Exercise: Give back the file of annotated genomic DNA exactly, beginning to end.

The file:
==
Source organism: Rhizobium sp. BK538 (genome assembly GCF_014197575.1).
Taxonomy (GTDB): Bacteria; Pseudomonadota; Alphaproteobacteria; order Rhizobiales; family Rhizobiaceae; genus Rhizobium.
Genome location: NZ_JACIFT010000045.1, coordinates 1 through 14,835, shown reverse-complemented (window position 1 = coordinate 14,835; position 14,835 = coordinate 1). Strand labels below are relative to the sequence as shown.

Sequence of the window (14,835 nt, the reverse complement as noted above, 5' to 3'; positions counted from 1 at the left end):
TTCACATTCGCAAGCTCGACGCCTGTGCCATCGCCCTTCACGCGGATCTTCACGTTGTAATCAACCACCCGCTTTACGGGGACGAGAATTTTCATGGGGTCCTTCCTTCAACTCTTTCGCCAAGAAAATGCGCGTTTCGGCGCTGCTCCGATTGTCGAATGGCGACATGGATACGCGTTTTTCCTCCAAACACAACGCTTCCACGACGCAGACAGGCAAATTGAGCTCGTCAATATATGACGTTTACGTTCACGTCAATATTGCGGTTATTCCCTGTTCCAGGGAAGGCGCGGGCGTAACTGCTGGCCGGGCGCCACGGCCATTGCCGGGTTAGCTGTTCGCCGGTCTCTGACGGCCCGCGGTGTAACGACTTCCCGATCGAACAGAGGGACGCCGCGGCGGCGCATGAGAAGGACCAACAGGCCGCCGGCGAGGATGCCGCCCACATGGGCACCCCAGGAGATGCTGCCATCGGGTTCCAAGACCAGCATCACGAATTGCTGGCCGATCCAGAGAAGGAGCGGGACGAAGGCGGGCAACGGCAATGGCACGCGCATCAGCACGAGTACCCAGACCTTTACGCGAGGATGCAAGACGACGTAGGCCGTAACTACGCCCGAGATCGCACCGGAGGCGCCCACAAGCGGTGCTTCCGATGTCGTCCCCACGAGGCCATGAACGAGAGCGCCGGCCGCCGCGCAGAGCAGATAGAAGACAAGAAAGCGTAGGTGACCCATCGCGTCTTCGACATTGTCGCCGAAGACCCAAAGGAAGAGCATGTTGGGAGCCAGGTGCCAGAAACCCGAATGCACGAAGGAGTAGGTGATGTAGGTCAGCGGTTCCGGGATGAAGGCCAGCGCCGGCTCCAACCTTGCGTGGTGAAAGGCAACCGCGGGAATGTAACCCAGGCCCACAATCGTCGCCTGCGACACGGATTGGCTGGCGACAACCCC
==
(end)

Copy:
Source organism: Rhizobium sp. BK538 (genome assembly GCF_014197575.1).
Taxonomy (GTDB): Bacteria; Pseudomonadota; Alphaproteobacteria; order Rhizobiales; family Rhizobiaceae; genus Rhizobium.
Genome location: NZ_JACIFT010000045.1, coordinates 1 through 14,835, shown reverse-complemented (window position 1 = coordinate 14,835; position 14,835 = coordinate 1). Strand labels below are relative to the sequence as shown.

Sequence of the window (14,835 nt, the reverse complement as noted above, 5' to 3'; positions counted from 1 at the left end):
TTCACATTCGCAAGCTCGACGCCTGTGCCATCGCCCTTCACGCGGATCTTCACGTTGTAATCAACCACCCGCTTTACGGGGACGAGAATTTTCATGGGGTCCTTCCTTCAACTCTTTCGCCAAGAAAATGCGCGTTTCGGCGCTGCTCCGATTGTCGAATGGCGACATGGATACGCGTTTTTCCTCCAAACACAACGCTTCCACGACGCAGACAGGCAAATTGAGCTCGTCAATATATGACGTTTACGTTCACGTCAATATTGCGGTTATTCCCTGTTCCAGGGAAGGCGCGGGCGTAACTGCTGGCCGGGCGCCACGGCCATTGCCGGGTTAGCTGTTCGCCGGTCTCTGACGGCCCGCGGTGTAACGACTTCCCGATCGAACAGAGGGACGCCGCGGCGGCGCATGAGAAGGACCAACAGGCCGCCGGCGAGGATGCCGCCCACATGGGCACCCCAGGAGATGCTGCCATCGGGTTCCAAGACCAGCATCACGAATTGCTGGCCGATCCAGAGAAGGAGCGGGACGAAGGCGGGCAACGGCAATGGCACGCGCATCAGCACGAGTACCCAGACCTTTACGCGAGGATGCAAGACGACGTAGGCCGTAACTACGCCCGAGATCGCACCGGAGGCGCCCACAAGCGGTGCTTCCGATGTCGTCCCCACGAGGCCATGAACGAGAGCGCCGGCCGCCGCGCAGAGCAGATAGAAGACAAGAAAGCGTAGGTGACCCATCGCGTCTTCGACATTGTCGCCGAAGACCCAAAGGAAGAGCATGTTGGGAGCCAGGTGCCAGAAACCCGAATGCACGAAGGAGTAGGTGATGTAGGTCAGCGGTTCCGGGATGAAGGCCAGCGCCGGCTCCAACCTTGCGTGGTGAAAGGCAACCGCGGGAATGTAACCCAGGCCCACAATCGTCGCCTGCGACACGGATTGGCTGGCGACAACCCC